Privacy commissioner wants to learn more about new tech

Two people who seem eager to understand AI and how it will impact their work: Peak Tech readers, and Privacy Commissioner Philippe Dufresne.

What happened: The Office of the Privacy Commissioner of Canada (OPC) released a new strategic plan, laying out its priorities for the next five years, and a key theme is improving the OPC’s understanding of emerging technologies like AI. The intention is to not only help the OPC better respond to the concerns of Canadians, but also provide better guidance to ensure privacy is considered as tech is developed — a framework known as privacy by design.

Feds list over 100 foreign institutions deemed security risks for tech research

Canadian researchers in some of the most innovative fields are going to face greater government scrutiny over who they work with.

What happened: The federal government released a list of over 100 schools and research organizations from China, Russia, and Iran that it says pose a risk to national security. It also defined 11 “sensitive” research areas representing leading-edge and disruptive technologies that may also interest those “seeking to misappropriate Canada’s technological advantages.”

Chinese mining investments face pressure

A little over a year after Canada’s big “crackdown” on Chinese investment in mining, companies are still lining up to pour money into the sector. 

What happened: Chinese mining giant, Zijin, plans to invest $130 million for a 15% stake in Vancouver-based critical minerals company Solaris Resources, the latest in a string of proposed investments by China-based firms into Canada’s critical minerals industry. 

SpaceX and Xplore are competing for Ontario’s rural internet customers

The new space race is turning into a David versus Goliath battle in Ontario.

What happened: The Government of Ontario issued a request for proposals for a company to provide high-speed internet to rural areas using satellites. Two companies were pre-qualified to submit: SpaceX and New Brunswick-based rural internet provider Xplore.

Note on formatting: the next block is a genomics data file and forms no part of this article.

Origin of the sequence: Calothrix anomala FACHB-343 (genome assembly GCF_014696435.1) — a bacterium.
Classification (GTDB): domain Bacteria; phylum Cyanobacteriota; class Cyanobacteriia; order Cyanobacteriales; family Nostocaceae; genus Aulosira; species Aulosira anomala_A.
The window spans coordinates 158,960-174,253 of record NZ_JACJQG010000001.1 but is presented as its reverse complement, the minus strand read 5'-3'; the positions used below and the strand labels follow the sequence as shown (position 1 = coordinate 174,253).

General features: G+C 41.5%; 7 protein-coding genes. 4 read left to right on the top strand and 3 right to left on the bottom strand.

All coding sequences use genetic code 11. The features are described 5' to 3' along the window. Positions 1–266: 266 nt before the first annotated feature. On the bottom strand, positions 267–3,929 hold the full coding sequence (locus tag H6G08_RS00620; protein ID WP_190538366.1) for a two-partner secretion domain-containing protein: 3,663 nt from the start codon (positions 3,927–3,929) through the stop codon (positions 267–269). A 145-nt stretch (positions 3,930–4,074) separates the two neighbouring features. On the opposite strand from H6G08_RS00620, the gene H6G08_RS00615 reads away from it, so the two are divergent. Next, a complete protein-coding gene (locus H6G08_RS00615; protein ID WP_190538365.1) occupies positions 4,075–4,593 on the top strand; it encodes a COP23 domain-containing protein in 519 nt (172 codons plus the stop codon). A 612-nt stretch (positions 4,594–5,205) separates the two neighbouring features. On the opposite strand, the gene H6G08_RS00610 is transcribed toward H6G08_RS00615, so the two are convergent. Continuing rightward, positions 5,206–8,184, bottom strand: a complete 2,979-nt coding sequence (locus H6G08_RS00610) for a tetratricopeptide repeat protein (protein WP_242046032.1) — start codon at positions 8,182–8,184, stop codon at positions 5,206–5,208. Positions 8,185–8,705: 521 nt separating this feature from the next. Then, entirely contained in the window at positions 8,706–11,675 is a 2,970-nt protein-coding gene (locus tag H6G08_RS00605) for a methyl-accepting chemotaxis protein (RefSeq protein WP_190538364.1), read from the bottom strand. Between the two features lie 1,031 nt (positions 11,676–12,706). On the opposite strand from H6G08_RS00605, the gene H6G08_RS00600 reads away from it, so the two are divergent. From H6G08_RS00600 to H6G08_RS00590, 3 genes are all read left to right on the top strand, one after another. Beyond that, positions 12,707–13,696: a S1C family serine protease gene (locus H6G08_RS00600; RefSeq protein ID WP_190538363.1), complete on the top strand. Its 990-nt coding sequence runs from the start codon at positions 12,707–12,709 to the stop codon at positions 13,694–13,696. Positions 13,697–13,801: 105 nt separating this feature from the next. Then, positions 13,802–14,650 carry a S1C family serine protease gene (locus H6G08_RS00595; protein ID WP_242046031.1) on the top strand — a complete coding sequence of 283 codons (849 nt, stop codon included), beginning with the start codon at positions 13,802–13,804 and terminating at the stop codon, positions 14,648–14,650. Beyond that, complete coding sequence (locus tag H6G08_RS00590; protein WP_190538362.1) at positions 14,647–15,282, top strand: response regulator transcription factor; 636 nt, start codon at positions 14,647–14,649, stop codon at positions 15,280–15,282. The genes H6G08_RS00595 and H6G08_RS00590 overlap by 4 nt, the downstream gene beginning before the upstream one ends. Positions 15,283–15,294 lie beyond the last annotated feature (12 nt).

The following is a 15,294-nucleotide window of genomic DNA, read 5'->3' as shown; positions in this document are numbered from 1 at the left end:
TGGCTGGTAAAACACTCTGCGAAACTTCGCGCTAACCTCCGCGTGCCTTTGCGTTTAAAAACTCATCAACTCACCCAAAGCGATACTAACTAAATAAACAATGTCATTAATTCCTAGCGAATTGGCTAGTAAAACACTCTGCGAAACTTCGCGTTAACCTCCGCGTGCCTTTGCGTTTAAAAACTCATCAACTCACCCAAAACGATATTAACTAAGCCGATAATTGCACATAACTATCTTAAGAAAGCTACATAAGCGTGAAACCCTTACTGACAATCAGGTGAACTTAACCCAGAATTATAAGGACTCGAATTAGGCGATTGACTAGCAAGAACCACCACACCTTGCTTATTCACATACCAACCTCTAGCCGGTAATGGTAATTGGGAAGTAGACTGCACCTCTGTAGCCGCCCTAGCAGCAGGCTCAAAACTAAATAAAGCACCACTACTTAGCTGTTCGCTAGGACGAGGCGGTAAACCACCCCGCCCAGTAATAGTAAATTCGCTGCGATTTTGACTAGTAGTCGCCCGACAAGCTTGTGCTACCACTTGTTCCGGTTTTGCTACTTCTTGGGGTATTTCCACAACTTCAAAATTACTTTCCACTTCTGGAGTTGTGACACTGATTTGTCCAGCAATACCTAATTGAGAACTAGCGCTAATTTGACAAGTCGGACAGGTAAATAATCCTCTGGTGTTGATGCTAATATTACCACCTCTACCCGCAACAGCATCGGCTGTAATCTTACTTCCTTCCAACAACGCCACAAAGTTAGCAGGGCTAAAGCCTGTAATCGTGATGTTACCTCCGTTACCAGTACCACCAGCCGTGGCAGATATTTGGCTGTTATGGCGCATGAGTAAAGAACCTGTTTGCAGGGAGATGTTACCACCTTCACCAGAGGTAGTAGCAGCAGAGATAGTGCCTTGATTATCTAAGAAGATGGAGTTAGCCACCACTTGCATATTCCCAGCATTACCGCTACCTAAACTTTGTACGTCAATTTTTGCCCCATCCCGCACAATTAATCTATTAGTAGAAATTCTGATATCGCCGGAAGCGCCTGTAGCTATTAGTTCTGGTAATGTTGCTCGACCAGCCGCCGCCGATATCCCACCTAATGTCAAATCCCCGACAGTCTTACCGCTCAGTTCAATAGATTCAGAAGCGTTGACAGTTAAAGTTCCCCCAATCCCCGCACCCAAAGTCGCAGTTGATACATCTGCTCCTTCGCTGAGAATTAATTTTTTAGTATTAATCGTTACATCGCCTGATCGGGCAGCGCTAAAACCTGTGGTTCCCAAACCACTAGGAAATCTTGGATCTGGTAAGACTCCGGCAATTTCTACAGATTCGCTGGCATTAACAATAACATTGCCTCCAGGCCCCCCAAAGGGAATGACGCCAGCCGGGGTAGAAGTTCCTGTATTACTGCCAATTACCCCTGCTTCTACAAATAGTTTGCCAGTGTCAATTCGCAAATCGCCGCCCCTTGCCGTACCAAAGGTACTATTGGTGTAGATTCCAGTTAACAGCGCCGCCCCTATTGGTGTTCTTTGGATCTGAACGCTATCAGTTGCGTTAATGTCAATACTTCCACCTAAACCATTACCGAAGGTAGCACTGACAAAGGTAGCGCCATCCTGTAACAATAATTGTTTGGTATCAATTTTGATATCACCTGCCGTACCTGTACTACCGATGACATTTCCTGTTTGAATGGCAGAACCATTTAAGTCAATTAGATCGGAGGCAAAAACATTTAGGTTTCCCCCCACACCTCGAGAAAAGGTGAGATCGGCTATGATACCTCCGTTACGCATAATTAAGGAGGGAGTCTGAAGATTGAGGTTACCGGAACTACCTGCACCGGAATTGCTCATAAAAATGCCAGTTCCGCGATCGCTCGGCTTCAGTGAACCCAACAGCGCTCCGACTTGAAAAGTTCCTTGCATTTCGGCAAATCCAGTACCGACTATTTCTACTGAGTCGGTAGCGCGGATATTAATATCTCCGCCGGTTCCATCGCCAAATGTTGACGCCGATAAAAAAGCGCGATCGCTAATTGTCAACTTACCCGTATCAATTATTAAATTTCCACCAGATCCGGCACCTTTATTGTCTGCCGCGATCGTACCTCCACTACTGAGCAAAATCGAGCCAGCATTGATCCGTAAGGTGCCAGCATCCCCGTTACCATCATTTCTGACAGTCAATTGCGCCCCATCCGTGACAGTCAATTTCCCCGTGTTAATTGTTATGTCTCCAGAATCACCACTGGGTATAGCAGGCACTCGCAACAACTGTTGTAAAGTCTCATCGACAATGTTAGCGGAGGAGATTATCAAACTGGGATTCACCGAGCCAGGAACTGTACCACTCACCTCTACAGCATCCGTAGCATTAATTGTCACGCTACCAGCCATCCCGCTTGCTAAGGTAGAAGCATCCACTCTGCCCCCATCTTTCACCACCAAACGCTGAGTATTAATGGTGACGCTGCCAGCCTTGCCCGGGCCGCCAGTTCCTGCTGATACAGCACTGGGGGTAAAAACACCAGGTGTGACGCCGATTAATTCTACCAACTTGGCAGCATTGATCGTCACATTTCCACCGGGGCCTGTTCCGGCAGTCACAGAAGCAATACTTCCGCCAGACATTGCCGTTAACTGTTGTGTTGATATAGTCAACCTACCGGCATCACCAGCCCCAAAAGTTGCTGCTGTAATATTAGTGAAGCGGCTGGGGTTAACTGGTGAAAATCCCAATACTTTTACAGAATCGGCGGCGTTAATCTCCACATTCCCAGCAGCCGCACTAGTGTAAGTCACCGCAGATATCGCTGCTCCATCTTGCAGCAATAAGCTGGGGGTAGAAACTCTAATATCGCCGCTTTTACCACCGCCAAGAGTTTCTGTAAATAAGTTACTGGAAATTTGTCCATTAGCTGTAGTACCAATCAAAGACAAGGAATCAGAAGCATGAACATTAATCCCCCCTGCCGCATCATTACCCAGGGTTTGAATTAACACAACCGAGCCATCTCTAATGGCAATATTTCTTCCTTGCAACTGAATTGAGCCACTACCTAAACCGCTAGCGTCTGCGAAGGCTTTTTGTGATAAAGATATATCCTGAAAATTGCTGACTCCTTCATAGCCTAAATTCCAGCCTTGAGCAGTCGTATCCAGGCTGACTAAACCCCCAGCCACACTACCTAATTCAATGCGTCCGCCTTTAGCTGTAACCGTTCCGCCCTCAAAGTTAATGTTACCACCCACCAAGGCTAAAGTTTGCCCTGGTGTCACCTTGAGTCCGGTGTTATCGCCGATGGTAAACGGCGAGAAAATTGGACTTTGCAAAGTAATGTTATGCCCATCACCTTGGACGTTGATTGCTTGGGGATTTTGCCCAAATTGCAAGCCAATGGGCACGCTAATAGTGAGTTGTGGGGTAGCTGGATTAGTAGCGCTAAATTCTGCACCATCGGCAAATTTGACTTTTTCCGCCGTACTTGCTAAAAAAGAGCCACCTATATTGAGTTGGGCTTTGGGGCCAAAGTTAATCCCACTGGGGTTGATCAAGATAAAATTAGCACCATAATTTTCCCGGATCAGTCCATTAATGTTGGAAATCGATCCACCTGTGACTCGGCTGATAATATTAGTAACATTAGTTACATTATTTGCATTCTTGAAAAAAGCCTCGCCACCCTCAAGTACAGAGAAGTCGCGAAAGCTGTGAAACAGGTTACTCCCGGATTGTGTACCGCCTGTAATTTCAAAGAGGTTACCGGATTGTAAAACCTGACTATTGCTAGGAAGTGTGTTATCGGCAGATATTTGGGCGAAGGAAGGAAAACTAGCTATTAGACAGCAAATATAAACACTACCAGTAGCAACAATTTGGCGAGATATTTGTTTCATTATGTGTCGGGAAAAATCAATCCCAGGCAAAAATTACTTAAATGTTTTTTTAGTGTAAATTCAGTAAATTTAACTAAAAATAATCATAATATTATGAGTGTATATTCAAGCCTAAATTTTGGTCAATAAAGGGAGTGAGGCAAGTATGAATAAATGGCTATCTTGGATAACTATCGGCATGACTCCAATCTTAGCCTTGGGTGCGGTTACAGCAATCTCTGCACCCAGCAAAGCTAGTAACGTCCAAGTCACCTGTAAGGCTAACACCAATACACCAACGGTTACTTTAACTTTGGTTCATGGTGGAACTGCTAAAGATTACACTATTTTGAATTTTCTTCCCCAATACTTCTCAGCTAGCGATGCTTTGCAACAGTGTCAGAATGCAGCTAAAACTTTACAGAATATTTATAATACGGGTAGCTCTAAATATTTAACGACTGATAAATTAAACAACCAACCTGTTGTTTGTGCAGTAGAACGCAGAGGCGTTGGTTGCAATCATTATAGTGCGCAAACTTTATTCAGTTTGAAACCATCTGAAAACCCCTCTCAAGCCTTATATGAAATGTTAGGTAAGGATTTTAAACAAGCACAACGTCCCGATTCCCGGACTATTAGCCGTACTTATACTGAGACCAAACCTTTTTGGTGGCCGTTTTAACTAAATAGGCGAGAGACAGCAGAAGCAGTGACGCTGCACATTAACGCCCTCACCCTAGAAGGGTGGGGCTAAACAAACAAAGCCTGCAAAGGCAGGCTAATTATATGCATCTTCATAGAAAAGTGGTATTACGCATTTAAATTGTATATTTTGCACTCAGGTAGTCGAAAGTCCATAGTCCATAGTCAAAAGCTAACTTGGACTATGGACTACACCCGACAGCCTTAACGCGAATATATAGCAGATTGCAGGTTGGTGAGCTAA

Everybody wants a piece of the Arctic seafloor

Like a pair of bickering roommates, Canada and the U.S. are arguing over shelf space… continental shelf space, that is.

Driving the news: The U.S. filed claims to a portion of the Arctic seafloor that Canada has also laid claim to. The two countries have agreed to work together to settle the dispute by following the UN Convention on the Law of the Sea — a process that will take several years. 

The public sector swells

What do Canada’s public sector and Inter Miami’s fan base have in common? 

Both got much bigger in 2023. 

Canadian innovation funding hits another snag

Canada is a land of innovation. Look no further than the pizza dip roller or ketchup chips! Unfortunately, innovation funding continues to be a serious challenge.  

What happened: The Canada Innovation Corp. (CIC) — a new innovation funding body that was supposed to launch this year and receive $2.6 billion over four years to invest in businesses looking to innovate — will now be delayed by as much as three years.

How to sell a province with Vic Fideli

Ontario's Minister of Economic Development, Job Creation, and Trade, Vic Fedeli sits down with us to chat industrial policy, EV battery plants, and how to attract business development. 

EU sets landmark rules for AI

The EU is once again leading the charge on regulating tech, this time with a new set of rules for AI businesses. 

What happened: The European Union has reached a deal to establish the world’s most comprehensive AI legislation to date, including strict regulations for AI model developers and restrictions on the use of AI in biometric surveillance. 

Government agencies play iSpy

Not to alarm you, but for some reason, the federal agency managing our seafood has the power to snoop at your phone. Allow us to explain. 

What happened: The Parliamentary Committee on Access to Information, Privacy and Ethics is launching an investigation into the government’s use of spyware technology that can extract sensitive personal data from smartphones, computers, and tablets.